Living with the checks

Going to bed or leaving the house takes me longer than my wife. For this reason I prefer the days where I am first up to bed or first out the front door. Even then I find myself sneaking back to the front door or wandering in to the kitchen to look at the window. As someone diagnosed with OCD, I have learned that living with the checks is easier for me than trying to pretend they don’t exist.


My OCD is like living with a really annoying roommate who watches you to make sure you’ve washed the pans correctly or turned the oven all the way off. They’re stood in the door way pointing at the closed window asking if you’ve shut it correctly or nodding at the patio door to make sure you’ve checked the key’s been turned. Sometimes they wait until you’re just drifting off to sleep before yelling at you to check that the front door isn’t wide open. Because of cause, all sane people leave doors wide open when they go to bed. Except my OCD roommate doesn’t think like that.

I’ve often talked about my invisible illness as something that is just a big ball I carry around, but recently it seems more like this OCD roommate. I can see reason, I can see the door is closed, but that roommate is stood behind me telling me to just check it another 6 times until it feels right.

I can often tell which triggers are guaranteed to knock on their door. I feel it building and then, there they are stood watching, offering advice on which checks to carry out. My least favourite checks are when I’m forced to wash my hands endlessly. Some times it just doesn’t feel complete and I can quite easily go through a pump action soap within a few days. My hands end up red raw and cracked and I’ve contemplated taken out shares in Carex.

I find it interested how as OCD is featured more and more in the media, people become an expert on your symptoms. I am all for conversation and really really truly believe that the only way we will remove stigma is by talking about mental health. But please don’t assume that episode of hoarders you’ve watched has given you the best insight into my OCD.

I experience Obsessions and compulsions, though some with OCD may only experience one or the other. They don’t have any particular pattern and can differ week to week. Something I have to check one week may be forgotten the next. I have anxiety triggering thoughts and can have the most intense full on visualiations of terrible events at the flick of a switch. I can joke about my OCD and even have best friends I feel can joke about it with me. But it doesn’t mean I want to be the butt of a joke. Living with OCD is no joke.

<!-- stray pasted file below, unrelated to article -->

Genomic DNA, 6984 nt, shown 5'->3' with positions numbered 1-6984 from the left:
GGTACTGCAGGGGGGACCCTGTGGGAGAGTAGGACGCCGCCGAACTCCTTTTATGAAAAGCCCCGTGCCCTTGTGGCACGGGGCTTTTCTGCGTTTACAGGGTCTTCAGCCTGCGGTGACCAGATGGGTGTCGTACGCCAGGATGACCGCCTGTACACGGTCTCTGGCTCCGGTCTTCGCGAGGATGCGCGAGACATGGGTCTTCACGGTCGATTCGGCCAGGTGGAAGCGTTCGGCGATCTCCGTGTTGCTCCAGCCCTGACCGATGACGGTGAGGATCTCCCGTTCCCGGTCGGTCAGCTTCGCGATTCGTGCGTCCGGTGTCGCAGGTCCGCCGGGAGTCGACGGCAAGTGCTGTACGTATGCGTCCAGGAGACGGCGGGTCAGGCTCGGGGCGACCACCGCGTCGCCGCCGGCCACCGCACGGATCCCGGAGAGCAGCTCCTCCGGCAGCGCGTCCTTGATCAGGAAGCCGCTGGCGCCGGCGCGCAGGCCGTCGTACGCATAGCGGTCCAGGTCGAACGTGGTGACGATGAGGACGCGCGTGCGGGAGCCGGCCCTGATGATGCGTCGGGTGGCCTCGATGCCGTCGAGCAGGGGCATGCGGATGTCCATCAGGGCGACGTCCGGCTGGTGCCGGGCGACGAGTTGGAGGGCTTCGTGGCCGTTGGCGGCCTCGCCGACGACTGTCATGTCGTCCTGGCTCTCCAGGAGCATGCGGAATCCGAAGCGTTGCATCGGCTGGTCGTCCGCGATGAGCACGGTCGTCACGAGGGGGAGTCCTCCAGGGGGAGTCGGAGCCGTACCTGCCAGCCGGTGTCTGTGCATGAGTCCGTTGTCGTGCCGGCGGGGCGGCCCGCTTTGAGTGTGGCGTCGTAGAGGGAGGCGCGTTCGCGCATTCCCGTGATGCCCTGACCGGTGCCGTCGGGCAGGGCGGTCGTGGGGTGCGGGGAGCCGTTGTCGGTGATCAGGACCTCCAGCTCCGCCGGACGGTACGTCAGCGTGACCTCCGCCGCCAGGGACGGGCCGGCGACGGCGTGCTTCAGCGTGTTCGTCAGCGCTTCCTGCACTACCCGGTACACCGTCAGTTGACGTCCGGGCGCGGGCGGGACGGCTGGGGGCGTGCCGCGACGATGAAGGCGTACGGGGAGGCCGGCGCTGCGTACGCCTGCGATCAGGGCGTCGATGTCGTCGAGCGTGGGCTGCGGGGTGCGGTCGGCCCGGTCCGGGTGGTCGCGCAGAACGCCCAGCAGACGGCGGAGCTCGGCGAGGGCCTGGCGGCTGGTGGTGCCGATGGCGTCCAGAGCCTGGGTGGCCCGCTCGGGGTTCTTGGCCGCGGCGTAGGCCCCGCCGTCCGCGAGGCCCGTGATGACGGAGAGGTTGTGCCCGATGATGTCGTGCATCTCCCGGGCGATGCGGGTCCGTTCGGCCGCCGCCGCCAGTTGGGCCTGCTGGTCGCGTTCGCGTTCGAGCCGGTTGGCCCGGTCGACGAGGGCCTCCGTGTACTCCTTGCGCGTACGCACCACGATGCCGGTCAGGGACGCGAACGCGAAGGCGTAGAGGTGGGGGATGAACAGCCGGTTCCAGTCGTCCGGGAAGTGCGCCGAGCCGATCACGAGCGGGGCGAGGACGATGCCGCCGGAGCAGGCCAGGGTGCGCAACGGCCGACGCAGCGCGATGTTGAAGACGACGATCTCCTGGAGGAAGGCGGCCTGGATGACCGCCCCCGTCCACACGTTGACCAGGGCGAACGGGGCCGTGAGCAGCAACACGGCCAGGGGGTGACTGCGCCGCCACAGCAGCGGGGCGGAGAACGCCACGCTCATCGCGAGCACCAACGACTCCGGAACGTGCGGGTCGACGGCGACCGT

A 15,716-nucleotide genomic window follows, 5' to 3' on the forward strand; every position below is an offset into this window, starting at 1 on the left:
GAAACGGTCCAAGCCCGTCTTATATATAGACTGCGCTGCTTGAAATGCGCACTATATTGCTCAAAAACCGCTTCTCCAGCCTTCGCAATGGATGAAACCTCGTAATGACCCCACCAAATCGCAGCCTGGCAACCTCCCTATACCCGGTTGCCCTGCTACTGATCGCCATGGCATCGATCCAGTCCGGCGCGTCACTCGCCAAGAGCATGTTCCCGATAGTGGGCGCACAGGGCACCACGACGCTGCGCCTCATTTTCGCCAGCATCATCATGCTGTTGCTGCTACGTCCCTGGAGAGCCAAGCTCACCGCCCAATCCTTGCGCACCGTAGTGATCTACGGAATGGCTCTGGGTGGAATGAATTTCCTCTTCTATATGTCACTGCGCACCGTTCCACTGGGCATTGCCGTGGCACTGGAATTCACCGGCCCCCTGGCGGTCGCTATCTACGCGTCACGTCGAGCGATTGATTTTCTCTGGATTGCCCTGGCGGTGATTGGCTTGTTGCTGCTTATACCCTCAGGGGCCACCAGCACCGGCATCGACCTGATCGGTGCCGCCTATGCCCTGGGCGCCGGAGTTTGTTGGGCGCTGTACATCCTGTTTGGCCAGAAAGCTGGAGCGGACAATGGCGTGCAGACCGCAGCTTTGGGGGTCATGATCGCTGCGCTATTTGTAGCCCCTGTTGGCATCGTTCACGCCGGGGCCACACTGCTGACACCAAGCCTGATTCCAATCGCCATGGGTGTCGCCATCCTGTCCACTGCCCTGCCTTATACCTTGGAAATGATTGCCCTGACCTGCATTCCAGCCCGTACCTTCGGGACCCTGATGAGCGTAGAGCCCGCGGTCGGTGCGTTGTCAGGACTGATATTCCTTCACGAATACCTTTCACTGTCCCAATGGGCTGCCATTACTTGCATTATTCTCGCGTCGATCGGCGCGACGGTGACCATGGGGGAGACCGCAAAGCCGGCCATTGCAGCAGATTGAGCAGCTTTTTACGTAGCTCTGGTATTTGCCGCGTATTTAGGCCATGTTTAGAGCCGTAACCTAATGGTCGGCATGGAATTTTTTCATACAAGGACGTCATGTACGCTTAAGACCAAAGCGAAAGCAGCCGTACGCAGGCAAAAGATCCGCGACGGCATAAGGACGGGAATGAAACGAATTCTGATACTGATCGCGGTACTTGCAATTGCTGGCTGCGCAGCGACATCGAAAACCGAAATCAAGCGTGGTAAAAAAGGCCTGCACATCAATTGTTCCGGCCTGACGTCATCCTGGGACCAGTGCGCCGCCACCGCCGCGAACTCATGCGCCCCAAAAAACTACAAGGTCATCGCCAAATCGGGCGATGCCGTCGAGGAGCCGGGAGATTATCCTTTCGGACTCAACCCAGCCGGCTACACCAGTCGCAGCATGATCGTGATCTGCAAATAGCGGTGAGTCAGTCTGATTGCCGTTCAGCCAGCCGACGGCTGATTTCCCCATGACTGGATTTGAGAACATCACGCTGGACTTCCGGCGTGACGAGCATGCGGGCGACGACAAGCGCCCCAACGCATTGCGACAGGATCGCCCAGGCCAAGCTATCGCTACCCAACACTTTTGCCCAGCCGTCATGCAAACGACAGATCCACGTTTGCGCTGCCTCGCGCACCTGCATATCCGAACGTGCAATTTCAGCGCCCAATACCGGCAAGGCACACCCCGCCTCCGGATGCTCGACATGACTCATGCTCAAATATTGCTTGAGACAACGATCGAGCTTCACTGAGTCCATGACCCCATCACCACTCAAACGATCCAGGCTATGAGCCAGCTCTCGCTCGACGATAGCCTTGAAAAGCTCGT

I am not the only one who is living with my checks. Clara, M and my family all live with the way I am. It can be hard, it can cause arguments and for many years as a child it caused me to feel very isolated and alone. I used to think that life would be easier if I didn’t have OCD. I felt if I didn’t have it, I’d make more friends, keep those I had and not be an annoyance or come across as a bit weird.

But thankfully I am in a good place now. I have some lovely friends who accept me for who I am. My wife and I know that we have to communicate on bad days and not to let it become a wedge between us and I am hopeful of helping to encourage those with mental health issues to discuss their worries with someone to help themselves and remove the stigma.

Mental health is not something we should be ashamed of talking about. It makes me who I am.

photo credit: On via photopin (license)

This Post Has 3 Comments

  1. Innocent Charms Chats Reply

    Bloody brilliant post, this is an interesting way of describing it, my mainfests so differernt to yours but in some ways the same. I think this is a great way for people who don’t live with the illness to understand.

    Thank you for sharing, thanks for being a great friend xx

  2. Mrs TeePot Reply

    Excellent post. You’re absolutely right, we have to keep talking about mental health and mental illness to break the stigma

  3. Lauren Reply

    This is so honest and such a great post.
    I definitely agree with you saying about communicating on a bad day and not letting it drive a wedge between you. I think that is one of the hardest things to come to terms with for both people living with it.

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